Salary Negotiation Tips for the New Grad

Salary Negotiation Tips for the New GradFor 2016 grads who are starting to see job offers roll in, congratulations! You have your first chance to learn an important lesson that even my four-year-old daughter has mastered: “Don’t ask, don’t get.”

A Salary.com survey found that a staggering 55 percent of respondents didn’t negotiate their salary at all in the past year, whether at a new or existing job. And first-timers are negotiating even less: 62 percent of new grads didn’t negotiate the salary for their first job, according to a survey by NerdWallet and Looksharp.

I get it. When a job offer comes in, you’re usually so elated to have a job that negotiating can be intimidating. And in some industries with large “classes” of campus recruits, negotiating an entry-level salary is a no-no (check with your university’s career services office to see if your offer falls into this category). But you might be surprised to know that many hiring managers expect it, and negotiating can add tens of thousands of dollars over your career, since every incremental raise you earn will be based on your previous salary.

Here are tips on asking for more in your first job (or even if you’re reading this as a seasoned pro)…

Do Some Homework to Know Your Value

“If you’re going to get the pay you deserve, it’s crucial to know the going rate for your position in your specific industry and in your geographic area. As I Will Teach You to Be Rich’s Ramit Sethi recently told PureWow, ‘If you walk into a salary negotiation without a number, you’re at the mercy of an experienced hiring manager who will simply control the conversation.’ You can do this by doing an online search on sites such as Payscale or Glassdoor, or by asking others in your field (ideally both men and women, to avoid falling victim to the gender pay gap).” —  Read more at The Muse.

Steal This Conversation Opener to Negotiate Your Salary

“One way to start the conversation is to say something like, ‘I’m really glad to get the offer and looking forward to joining your team, but it looks like the salary you offered is lower than the market rate for the area,’ [Abbey] Stauffer [general manager of education for NerdWallet] says. If the employer says no to the request, it’s okay to ask for a day or two to think about the offer, she adds. That might also give the company more time to find a way to improve the package.” —  Read more at The Washington Post.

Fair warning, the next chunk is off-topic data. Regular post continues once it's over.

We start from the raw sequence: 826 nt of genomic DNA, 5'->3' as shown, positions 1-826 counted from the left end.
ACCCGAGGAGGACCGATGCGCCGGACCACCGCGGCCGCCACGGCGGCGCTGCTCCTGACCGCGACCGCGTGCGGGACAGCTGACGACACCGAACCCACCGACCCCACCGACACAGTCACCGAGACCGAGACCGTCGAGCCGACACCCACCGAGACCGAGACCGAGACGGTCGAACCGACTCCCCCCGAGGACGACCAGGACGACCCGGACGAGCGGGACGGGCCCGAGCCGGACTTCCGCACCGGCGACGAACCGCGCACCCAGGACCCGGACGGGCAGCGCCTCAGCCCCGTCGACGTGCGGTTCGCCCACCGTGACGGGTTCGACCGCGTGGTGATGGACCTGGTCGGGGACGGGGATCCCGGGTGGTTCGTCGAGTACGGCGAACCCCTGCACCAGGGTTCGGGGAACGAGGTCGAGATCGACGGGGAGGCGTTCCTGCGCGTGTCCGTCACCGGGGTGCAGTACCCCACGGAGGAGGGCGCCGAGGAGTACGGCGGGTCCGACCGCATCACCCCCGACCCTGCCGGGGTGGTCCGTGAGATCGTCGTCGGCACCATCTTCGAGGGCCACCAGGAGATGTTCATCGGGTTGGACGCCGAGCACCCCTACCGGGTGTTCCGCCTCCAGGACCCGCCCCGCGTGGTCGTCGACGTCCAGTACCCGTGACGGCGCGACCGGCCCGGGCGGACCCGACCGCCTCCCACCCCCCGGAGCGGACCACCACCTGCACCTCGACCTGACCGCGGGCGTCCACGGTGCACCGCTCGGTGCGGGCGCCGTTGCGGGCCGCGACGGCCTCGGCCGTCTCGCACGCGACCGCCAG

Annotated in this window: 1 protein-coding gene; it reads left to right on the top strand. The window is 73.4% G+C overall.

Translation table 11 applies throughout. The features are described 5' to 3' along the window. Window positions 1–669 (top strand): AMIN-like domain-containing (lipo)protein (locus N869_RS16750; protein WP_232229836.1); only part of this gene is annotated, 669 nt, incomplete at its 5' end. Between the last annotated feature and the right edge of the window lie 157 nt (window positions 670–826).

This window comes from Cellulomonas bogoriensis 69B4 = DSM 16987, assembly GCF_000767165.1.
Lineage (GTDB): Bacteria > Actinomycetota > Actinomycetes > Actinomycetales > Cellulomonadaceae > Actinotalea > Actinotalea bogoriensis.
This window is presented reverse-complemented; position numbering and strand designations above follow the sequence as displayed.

Target a Range to Create Wiggle Room on Both Sides

“Once you determine what the job is worth competitively, you should offer a pay range instead of an exact number. This opens up room for discussion and shows the employer that you’re flexible. A range also ‘gives you a cushion,’ says [Dan] Martineau [founder of Martineau Recruiting Technology], in case your asking salary is too high. ‘Most companies will meet you in your range, even if it’s the bottom third of that range,’ he says. ‘Basically, if they want you, they don’t want to send the wrong message by not meeting you in that range.’” —  Read more at Business Insider.

Find Your Poker Face

“[Kelly] Mattice [vice president at recruitment firm The Execu|Search Group in New York City] also advises not showing your hand too soon. ‘There’s an old saying in the realm of negotiating that says, ‘The first person that says the number loses,’ she says. ‘Unless you’re prepared to lose a negotiation, wait until the employer presents you with a number first. If you open the negotiation with a suggestion of $50k, but your employer was willing to pay you $60k, you may have to settle for less than you could have made.’”  —  Read more at The Street.

Have you successfully negotiated your salary or other perks? I’d love to hear your best tip in the comments!

Lindsey Pollak is the leading voice on millennials in the workplace, trusted by global companies, universities, the world’s top media outlets — and, most importantly, by millennials themselves. A New York Times bestselling author, Lindsey began her career as a dorm RA in college and has been mentoring millennials — and explaining them to other generations — ever since. Her keynote speeches have audiences so engaged that, in the words of one attendee, “I didn’t check my phone once!” Contact Lindsey to discuss a speaking engagement for your organization.

4 Responses to “Salary Negotiation Tips for the New Grad”

  1. Celeste

    An interesting topic! I agree with you that graduates should (as part of their preparation for the world of work) be mindful of the going rate in their industries. In my experience of working with grads, they usually accept what is offered. Looking back, that’s exactly what I did too. Learning to become comfortable to talk about money and insisting on your worth is such an essential skill.

    I’d like to add that you shouldn’t be afraid to ask for time to think about it. Don’t feel pressure to respond to the offer immediately. If the thought of having the conversation right there and then is frightening, then ask to think about it. Try and respond within 24 hours though.

    Reply
    • Lindsey Pollak

      @Celeste – Thanks for another great comment. Asking for extra time is an excellent strategy for any tough decision! – Lindsey

      Reply
  2. Karnn Rana

    Back here in India, either professionals (especially millenials) do not know what their skill-set is worth or they find talking openly about money/numbers/salaries uncomfortable.
    This article addressed both issues.

    Cheers!
    Karnn

    Reply
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    […] takeaway: From the true cost of a college education to the importance of saving to salary negotiation, Gen Z will be focused on value vs. cost. The job of educators and managers will be to make sure […]

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